Following in the footsteps of The Full Monty and Billy Elliot, Matthew Warchus’ Pride is a big, broad British crowd-pleaser that focuses on the unlikely true story of a group of gay activists and their alliance with a Welsh mining community during the miner’s strike of the mid-80s.
Feeling completely disillusioned with life in Thatcher’s Britain, charismatic activist Mark Ashton (Ben Schnetzer) sees the plight of the miners as similar to that of his and his friends in the gay and lesbian community. He pulls together a group of friends and forms the L.G.S.M (Lesbians & Gays Support the Miners), a group dedicated to raising funds for the striking miners.
Despite raising a significant amount of money, the miners union rejects their help so they form a partnership with a remote mining village in Wales. While mining leader Dai (Paddy Considine) cautiously welcomes the group, the rest of the miners are less enthusiastic about their new allies.
Written by actor-turned-writer Stephen Beresford, Pride is a wonderful mix of gentle humour and powerful drama, with all the social issues of the time thrown into the mix. From the ever-present homophobia to the police treatment of the miners to the growing presence of AIDS, the main story is fleshed out by a brilliant sense of time and place. The period setting is meticulously crafted through a spot-on soundtrack and excellent set design and fashions that evoke the mid-80s without resorting to too many obvious cultural touchstones.
Despite the importance of the subject matter, Pride finds relief in its humour, the bulk of which comes in the culture clash that occurs in Wales between the young, city-dwelling activists and the stuffy villagers who struggle to warm to them. Some of the jokes rely a little too heavily on pensioners saying outrageous things, particularly an old lady who has a few questions about lesbianism and Imelda Staunton’s kind busy body literally getting to grips with some sex toys.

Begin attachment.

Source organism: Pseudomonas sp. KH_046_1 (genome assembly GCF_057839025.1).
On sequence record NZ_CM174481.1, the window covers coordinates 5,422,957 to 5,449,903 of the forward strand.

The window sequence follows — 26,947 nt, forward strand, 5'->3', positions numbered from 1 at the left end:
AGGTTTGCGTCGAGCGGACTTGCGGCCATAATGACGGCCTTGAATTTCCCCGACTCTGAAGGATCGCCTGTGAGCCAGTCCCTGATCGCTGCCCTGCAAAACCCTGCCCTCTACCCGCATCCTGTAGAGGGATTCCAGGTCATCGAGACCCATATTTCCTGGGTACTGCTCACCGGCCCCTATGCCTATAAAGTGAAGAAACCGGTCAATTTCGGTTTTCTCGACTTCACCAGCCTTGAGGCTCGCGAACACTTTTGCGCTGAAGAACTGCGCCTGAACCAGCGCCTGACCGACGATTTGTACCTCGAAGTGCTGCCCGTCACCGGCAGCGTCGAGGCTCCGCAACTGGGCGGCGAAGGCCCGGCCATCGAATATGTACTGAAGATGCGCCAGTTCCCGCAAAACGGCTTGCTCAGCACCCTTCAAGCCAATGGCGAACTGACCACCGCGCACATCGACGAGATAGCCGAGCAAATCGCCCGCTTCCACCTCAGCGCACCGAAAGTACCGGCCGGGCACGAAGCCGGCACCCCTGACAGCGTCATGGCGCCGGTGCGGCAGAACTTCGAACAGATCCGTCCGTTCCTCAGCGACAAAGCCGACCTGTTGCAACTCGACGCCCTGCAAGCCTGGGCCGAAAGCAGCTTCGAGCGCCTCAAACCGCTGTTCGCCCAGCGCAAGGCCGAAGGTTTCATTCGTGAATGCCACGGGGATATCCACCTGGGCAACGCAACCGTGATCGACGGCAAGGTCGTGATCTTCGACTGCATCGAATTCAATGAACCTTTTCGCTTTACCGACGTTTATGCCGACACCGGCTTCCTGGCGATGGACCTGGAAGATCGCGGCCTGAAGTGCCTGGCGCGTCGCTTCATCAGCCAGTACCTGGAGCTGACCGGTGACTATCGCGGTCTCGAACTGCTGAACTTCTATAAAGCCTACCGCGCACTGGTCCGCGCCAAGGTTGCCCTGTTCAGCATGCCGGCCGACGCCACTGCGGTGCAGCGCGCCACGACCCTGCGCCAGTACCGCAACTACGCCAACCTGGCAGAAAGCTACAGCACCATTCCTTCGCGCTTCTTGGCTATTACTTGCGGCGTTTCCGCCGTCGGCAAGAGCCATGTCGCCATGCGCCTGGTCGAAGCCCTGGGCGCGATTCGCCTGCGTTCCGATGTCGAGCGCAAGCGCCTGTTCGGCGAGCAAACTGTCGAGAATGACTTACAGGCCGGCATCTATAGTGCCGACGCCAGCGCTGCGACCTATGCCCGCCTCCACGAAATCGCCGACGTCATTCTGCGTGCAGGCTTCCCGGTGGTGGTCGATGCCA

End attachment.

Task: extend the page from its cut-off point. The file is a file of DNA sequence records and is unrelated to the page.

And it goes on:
But even the most obvious gags are played with such warmth by the excellent ensemble cast that it’s hard not to smile and that sums up Pride. It’s a little too long, a little manipulative and a little broad but despite its flaws, it is just so well-meaning, warm-hearted and joyously inspirational that it’s impossible to hate. The film reaches the peak of its crowd-pleasing powers during a dance number where Dominic West’s aging actor teaches the locals at the mining club how to cut a rug. On the face of it, it’s a preposterous scene but West sells it so blissfully that it succeeds in bringing a massive, stupid smile to the face.
Along with West, the film has many standouts. The old guard of Staunton and Bill Nighy are reliable as always and Paddy Considine gives a masterclass in hangdog charm but it’s New Yorker Ben Schnetzer who really shines. Donning a convincing Northern Irish accent to play Ashton, Schnetzer is magnetic and his passionate performance is the beating heart of the film.
And heart is something Pride has in abundance. As well-meaning, big-hearted crowd-pleasers go, they don’t come much more pleasing than this. A well cast and good humoured film that doesn’t shy away from the edgier side of its material while offering an insight into the toils of the time, this is a film that should be savoured and no doubt will be.